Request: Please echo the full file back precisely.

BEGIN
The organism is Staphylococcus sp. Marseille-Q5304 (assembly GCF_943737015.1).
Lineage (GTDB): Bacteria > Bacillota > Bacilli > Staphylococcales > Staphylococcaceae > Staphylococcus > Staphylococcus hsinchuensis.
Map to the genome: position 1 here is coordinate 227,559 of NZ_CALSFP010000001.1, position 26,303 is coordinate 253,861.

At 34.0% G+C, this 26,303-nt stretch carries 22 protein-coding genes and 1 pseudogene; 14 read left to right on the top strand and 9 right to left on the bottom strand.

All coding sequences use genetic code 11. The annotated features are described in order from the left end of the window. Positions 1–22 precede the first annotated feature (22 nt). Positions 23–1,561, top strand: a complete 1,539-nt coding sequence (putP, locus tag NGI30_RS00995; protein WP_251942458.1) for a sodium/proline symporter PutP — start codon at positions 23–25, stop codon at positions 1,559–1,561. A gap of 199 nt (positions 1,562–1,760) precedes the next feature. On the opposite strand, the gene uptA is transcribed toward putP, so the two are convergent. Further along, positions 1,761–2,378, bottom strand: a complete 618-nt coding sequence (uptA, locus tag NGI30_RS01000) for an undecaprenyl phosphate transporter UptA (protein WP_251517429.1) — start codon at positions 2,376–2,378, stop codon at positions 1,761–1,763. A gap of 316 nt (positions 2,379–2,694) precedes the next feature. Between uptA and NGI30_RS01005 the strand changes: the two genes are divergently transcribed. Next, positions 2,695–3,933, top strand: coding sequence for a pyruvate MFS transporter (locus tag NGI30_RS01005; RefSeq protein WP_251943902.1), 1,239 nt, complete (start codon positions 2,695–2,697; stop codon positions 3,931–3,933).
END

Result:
The organism is Staphylococcus sp. Marseille-Q5304 (assembly GCF_943737015.1).
Lineage (GTDB): Bacteria > Bacillota > Bacilli > Staphylococcales > Staphylococcaceae > Staphylococcus > Staphylococcus hsinchuensis.
Map to the genome: position 1 here is coordinate 227,559 of NZ_CALSFP010000001.1, position 26,303 is coordinate 253,861.

At 34.0% G+C, this 26,303-nt stretch carries 22 protein-coding genes and 1 pseudogene; 14 read left to right on the top strand and 9 right to left on the bottom strand.

All coding sequences use genetic code 11. The annotated features are described in order from the left end of the window. Positions 1–22 precede the first annotated feature (22 nt). Positions 23–1,561, top strand: a complete 1,539-nt coding sequence (putP, locus tag NGI30_RS00995; protein WP_251942458.1) for a sodium/proline symporter PutP — start codon at positions 23–25, stop codon at positions 1,559–1,561. A gap of 199 nt (positions 1,562–1,760) precedes the next feature. On the opposite strand, the gene uptA is transcribed toward putP, so the two are convergent. Further along, positions 1,761–2,378, bottom strand: a complete 618-nt coding sequence (uptA, locus tag NGI30_RS01000) for an undecaprenyl phosphate transporter UptA (protein WP_251517429.1) — start codon at positions 2,376–2,378, stop codon at positions 1,761–1,763. A gap of 316 nt (positions 2,379–2,694) precedes the next feature. Between uptA and NGI30_RS01005 the strand changes: the two genes are divergently transcribed. Next, positions 2,695–3,933, top strand: coding sequence for a pyruvate MFS transporter (locus tag NGI30_RS01005; RefSeq protein WP_251943902.1), 1,239 nt, complete (start codon positions 2,695–2,697; stop codon positions 3,931–3,933).